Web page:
6. Females of child-bearing age must be willing to use at least one form of pregnancy prevention throughout the study.
  7. Must have had a 25-hydroxyvitamin D level of ≥ 15 ng/mL within past 30 days
  8. Must be willing to stop taking additional supplemental vitamin D, except as part of a multivitamin, and must be willing to not take cod liver oil.

Exclusion Criteria:

  1. Not be pregnant or nursing
  2. No ongoing renal or liver disease
  3. No known history of nephrolithiasis, hypercalcemia, sarcoidosis or other serious chronic illness including cancer (other than basal cell or squamous cell carcinoma of the skin), cardiac disease, or HIV.
  4. No ongoing hyperthyroidism or active infection with Mycobacterium species
  5. No known gastrointestinal disease (ulcerative colitis, Crohn's disease, celiac disease/gluten intolerance) or use of medications associated with malabsorption.
  6. No history of self-reported alcohol or substance abuse in past six months.
  7. No prior history of treatment with rituximab, any chemotherapeutic agent, or total lymphoid irradiation. No treatment in the past six months with natalizumab, fingolimod, or fumarate. If patient has received glatiramer acetate, they have not been exposed to more than three months of treatment. No treatment with other unapproved therapies for MS.
  8. No use of interferon beta or glatiramer acetate therapy for one month prior to screening
  9. No use of more than 1,000 IU vitamin D3 daily in the three months prior to screening
  10. No condition that would limit the likelihood of completing the MRI procedures
  11. No use of thiazide diuretics, digoxin, diltiazem, verapamil, cimetidine, heparin, low-molecular weight heparin, phenytoin, phenobarbital, carbamazepine, routine corticosteroids (eg scheduled monthly steroids, daily, etc), rifampin, or cholestyramine.
  12. No steroids within a month of screening.
  13. Not suicidal at screening visit (ineligible if answers "yes" to question 1 of screening Columbia Suicide Severity Rating Scale (C-SSRS) in PAST 2 MONTHS; or answers "yes" to questions 2-5 on C-SSRS for PAST 6 MONTHS; or answers "yes" to suicidal attempts or preparatory attempts in PAST 5 YEARS , http://www.fda.gov/downloads/Drugs/GuidanceComplianceRegulatoryInformation/Guidances/UCM225130.pdf).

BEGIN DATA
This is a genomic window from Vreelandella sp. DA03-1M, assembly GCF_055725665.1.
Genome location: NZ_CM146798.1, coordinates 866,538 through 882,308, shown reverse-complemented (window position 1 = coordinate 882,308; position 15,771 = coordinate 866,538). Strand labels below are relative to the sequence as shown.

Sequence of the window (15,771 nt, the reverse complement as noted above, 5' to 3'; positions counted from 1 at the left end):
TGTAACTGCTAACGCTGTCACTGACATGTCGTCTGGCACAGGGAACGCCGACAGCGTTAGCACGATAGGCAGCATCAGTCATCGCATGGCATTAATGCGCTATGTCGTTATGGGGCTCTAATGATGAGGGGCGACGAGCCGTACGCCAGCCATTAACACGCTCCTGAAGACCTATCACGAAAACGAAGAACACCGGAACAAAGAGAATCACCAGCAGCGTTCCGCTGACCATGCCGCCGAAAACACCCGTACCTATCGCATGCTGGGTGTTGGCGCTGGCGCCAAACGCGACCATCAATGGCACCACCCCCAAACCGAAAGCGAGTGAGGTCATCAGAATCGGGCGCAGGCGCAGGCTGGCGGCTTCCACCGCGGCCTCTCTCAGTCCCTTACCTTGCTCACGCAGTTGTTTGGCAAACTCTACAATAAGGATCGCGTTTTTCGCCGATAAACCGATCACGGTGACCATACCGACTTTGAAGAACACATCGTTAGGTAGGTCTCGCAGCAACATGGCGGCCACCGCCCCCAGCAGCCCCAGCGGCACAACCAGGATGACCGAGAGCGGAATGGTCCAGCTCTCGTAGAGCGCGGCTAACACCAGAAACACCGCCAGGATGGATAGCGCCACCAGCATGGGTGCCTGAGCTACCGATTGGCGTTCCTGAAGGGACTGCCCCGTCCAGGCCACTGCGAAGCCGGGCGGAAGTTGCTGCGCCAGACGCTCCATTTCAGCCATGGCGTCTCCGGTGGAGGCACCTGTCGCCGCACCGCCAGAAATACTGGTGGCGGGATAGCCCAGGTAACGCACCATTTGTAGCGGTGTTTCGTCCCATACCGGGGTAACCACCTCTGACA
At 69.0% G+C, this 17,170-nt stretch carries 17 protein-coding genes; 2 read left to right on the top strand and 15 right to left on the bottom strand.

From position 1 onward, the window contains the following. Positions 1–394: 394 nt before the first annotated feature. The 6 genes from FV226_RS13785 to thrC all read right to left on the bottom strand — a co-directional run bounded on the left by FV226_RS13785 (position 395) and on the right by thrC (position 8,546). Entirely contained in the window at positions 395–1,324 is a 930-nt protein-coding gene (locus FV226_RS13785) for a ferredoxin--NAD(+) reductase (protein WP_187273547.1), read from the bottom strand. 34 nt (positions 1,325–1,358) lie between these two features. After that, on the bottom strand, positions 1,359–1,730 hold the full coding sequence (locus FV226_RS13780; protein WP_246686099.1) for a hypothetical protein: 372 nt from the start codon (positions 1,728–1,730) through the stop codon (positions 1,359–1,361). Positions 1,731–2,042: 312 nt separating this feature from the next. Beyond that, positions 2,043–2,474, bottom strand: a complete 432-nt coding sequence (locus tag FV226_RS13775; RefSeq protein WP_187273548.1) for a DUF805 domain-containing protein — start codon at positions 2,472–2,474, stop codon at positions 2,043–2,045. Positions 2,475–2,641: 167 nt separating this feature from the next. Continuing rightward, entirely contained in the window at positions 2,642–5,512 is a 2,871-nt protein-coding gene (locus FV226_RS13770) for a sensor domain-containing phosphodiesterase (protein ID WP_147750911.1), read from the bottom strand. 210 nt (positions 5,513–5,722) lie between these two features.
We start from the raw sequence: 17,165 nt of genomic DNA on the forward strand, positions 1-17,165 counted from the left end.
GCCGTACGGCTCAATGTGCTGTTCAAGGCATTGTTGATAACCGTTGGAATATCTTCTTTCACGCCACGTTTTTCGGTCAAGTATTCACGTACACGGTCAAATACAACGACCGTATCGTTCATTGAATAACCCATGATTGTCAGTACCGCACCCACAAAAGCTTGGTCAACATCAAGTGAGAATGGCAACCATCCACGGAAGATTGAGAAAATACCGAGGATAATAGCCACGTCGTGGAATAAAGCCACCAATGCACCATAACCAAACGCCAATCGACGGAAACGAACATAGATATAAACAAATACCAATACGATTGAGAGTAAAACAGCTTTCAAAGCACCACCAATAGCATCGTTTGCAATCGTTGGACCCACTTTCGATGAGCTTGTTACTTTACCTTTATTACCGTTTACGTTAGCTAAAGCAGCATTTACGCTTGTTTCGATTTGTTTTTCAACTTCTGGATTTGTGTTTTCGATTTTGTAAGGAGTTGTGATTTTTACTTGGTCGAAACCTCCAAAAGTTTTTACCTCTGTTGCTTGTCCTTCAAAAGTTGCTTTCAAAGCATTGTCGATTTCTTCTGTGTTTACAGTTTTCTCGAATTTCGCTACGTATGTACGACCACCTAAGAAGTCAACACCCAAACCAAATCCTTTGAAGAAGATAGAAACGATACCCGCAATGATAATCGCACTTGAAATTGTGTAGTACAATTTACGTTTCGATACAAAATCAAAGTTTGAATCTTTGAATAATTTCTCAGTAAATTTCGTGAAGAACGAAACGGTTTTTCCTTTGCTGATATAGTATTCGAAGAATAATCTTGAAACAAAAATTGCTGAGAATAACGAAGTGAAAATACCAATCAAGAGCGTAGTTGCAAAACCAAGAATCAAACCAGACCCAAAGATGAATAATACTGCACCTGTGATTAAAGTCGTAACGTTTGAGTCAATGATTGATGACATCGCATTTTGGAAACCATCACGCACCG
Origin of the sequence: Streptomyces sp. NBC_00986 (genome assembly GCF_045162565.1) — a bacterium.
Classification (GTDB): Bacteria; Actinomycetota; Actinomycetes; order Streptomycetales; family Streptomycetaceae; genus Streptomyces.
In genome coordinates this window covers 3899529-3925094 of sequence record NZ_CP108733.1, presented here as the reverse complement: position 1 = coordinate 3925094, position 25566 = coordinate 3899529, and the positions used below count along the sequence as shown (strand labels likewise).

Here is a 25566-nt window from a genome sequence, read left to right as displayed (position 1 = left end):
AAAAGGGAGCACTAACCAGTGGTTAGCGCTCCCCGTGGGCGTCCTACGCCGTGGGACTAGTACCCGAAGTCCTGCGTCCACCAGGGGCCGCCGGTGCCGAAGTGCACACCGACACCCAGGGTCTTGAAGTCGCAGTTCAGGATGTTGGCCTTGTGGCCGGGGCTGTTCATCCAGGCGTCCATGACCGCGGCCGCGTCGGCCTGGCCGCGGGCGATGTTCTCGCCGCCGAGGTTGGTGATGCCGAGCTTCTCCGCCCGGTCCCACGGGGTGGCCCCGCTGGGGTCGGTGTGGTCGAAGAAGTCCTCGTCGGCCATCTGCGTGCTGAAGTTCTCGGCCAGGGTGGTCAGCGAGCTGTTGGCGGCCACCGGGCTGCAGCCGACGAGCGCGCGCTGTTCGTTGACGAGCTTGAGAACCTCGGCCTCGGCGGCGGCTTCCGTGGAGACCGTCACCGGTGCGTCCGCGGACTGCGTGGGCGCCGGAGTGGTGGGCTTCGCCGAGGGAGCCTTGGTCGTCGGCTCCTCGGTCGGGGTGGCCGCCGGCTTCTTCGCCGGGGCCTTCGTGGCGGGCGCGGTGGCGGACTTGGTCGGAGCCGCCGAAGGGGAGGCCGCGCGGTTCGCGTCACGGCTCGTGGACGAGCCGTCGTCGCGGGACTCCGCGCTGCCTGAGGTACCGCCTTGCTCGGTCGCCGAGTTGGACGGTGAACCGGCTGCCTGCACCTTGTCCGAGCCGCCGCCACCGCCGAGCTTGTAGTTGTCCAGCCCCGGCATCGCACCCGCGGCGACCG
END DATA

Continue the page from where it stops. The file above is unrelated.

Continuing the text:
14. Serum calcium >0.2 mg/dL above upper limit of normal.
  Contacts and Locations
Please refer to this study by its ClinicalTrials.gov identifier: NCT01490502

Contacts
Contact: Ellen M Mowry, MD, MCR vitamindtrialms@jhmi.edu
Contact: Sandra D Cassard, ScD vitamindtrialms@jhmi.edu

Locations
United States, California
University of California, San Francisco Recruiting
San Francisco, California, United States
Contact: Emmanuelle Waubant         
Principal Investigator: Emmanuelle Waubant, MD, PhD         
Stanford University Recruiting
Stanford, California, United States
Contact: Angela Campbell       ajcam@stanford.edu   
Sub-Investigator: Alexandra Goodyear, M.D.         
United States, Connecticut
Yale University Recruiting
New Haven, Connecticut, United States
Contact: Evangelia Louizos       e.louizos@yale.edu   
Principal Investigator: Daniel Pelletier, M.D         
United States, Maryland
Anne Arundel Medical Center Recruiting
Annapolis, Maryland, United States
Contact: Melissa Gerstenhaber       mgerste1@jhmi.edu   
Contact: Elaine Passley-Peckoo       epassleype@aahs.org   
Principal Investigator: Arash Farhadi, MD         
Johns Hopkins University School of Medicine Recruiting
Baltimore, Maryland, United States